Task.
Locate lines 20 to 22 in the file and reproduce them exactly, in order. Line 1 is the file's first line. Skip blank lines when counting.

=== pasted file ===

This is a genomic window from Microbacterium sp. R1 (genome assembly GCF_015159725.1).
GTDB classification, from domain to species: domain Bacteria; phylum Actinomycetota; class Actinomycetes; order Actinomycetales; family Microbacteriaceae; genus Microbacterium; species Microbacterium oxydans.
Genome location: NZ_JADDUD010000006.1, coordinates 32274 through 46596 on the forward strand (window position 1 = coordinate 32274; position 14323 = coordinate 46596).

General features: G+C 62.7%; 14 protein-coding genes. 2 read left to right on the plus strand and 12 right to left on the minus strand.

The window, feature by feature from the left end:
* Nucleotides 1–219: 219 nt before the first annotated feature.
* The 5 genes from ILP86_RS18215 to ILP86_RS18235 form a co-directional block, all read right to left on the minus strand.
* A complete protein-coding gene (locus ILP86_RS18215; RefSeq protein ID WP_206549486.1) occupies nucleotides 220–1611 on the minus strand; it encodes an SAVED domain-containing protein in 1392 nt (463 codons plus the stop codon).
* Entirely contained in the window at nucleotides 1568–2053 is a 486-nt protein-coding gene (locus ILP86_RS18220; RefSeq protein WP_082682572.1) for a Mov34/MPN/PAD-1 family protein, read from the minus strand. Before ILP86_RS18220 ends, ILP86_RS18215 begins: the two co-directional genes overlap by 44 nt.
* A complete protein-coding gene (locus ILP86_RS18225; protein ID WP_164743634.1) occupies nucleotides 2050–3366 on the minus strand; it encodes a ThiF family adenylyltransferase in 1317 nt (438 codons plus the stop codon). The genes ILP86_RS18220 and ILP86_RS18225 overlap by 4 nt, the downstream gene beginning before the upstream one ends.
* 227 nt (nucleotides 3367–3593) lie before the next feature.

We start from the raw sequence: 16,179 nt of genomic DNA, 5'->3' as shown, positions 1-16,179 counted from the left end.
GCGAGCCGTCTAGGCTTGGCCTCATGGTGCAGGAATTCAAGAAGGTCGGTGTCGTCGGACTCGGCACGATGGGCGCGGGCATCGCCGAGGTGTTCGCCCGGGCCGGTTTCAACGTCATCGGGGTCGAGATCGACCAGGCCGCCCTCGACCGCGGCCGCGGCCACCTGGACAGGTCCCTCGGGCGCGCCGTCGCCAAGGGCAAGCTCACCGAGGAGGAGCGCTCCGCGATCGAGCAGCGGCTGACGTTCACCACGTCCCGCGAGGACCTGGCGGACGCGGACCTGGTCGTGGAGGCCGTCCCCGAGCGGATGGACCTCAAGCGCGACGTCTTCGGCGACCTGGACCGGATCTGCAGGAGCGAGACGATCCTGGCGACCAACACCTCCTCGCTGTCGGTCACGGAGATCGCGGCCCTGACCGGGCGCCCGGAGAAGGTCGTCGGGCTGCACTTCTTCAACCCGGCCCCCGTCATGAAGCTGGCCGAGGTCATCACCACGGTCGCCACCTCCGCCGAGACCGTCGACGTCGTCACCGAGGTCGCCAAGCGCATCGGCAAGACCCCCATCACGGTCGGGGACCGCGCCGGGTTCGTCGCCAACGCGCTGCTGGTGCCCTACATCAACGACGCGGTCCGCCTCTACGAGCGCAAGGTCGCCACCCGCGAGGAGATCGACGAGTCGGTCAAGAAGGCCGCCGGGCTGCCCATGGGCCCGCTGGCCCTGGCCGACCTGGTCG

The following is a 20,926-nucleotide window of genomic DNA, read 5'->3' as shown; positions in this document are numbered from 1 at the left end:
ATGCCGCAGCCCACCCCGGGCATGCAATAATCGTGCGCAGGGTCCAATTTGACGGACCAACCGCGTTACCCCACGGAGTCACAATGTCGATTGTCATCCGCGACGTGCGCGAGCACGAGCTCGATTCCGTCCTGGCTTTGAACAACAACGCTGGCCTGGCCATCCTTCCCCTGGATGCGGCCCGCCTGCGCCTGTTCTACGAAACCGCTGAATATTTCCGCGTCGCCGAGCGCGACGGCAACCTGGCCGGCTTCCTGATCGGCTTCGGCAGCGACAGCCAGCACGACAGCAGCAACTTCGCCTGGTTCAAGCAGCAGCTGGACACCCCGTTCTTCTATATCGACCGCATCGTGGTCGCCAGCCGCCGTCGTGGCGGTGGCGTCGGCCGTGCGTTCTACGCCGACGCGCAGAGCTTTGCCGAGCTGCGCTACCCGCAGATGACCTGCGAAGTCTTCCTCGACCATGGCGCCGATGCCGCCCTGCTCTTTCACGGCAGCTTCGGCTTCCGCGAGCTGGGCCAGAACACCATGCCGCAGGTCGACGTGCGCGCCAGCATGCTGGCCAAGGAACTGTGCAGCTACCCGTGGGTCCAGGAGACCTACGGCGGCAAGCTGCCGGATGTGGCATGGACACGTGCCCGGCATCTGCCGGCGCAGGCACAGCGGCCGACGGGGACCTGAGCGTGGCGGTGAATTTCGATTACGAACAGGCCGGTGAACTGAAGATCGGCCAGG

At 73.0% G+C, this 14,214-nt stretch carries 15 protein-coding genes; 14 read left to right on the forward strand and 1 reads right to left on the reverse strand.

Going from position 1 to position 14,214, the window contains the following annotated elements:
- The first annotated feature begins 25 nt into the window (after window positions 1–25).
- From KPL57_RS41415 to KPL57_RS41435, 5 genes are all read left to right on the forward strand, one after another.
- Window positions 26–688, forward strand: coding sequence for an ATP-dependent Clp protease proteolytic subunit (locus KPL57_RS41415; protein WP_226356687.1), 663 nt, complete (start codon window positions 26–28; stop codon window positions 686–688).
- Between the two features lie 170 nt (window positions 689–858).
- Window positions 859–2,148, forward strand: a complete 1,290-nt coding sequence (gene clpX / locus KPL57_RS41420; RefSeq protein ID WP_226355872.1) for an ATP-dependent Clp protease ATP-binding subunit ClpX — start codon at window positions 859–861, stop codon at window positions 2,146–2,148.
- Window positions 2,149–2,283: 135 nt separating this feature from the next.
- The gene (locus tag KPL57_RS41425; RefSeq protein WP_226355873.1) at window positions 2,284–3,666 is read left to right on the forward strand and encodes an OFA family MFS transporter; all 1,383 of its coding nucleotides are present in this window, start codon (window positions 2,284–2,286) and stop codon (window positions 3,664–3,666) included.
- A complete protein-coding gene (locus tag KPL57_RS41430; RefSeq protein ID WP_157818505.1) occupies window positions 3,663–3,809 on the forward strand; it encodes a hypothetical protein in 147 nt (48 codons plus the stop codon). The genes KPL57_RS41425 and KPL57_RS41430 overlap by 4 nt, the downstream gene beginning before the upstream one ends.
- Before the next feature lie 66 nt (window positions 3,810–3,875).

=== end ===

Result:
- Window positions 26–688, forward strand: coding sequence for an ATP-dependent Clp protease proteolytic subunit (locus KPL57_RS41415; protein WP_226356687.1), 663 nt, complete (start codon window positions 26–28; stop codon window positions 686–688).
- Between the two features lie 170 nt (window positions 689–858).
- Window positions 859–2,148, forward strand: a complete 1,290-nt coding sequence (gene clpX / locus KPL57_RS41420; RefSeq protein ID WP_226355872.1) for an ATP-dependent Clp protease ATP-binding subunit ClpX — start codon at window positions 859–861, stop codon at window positions 2,146–2,148.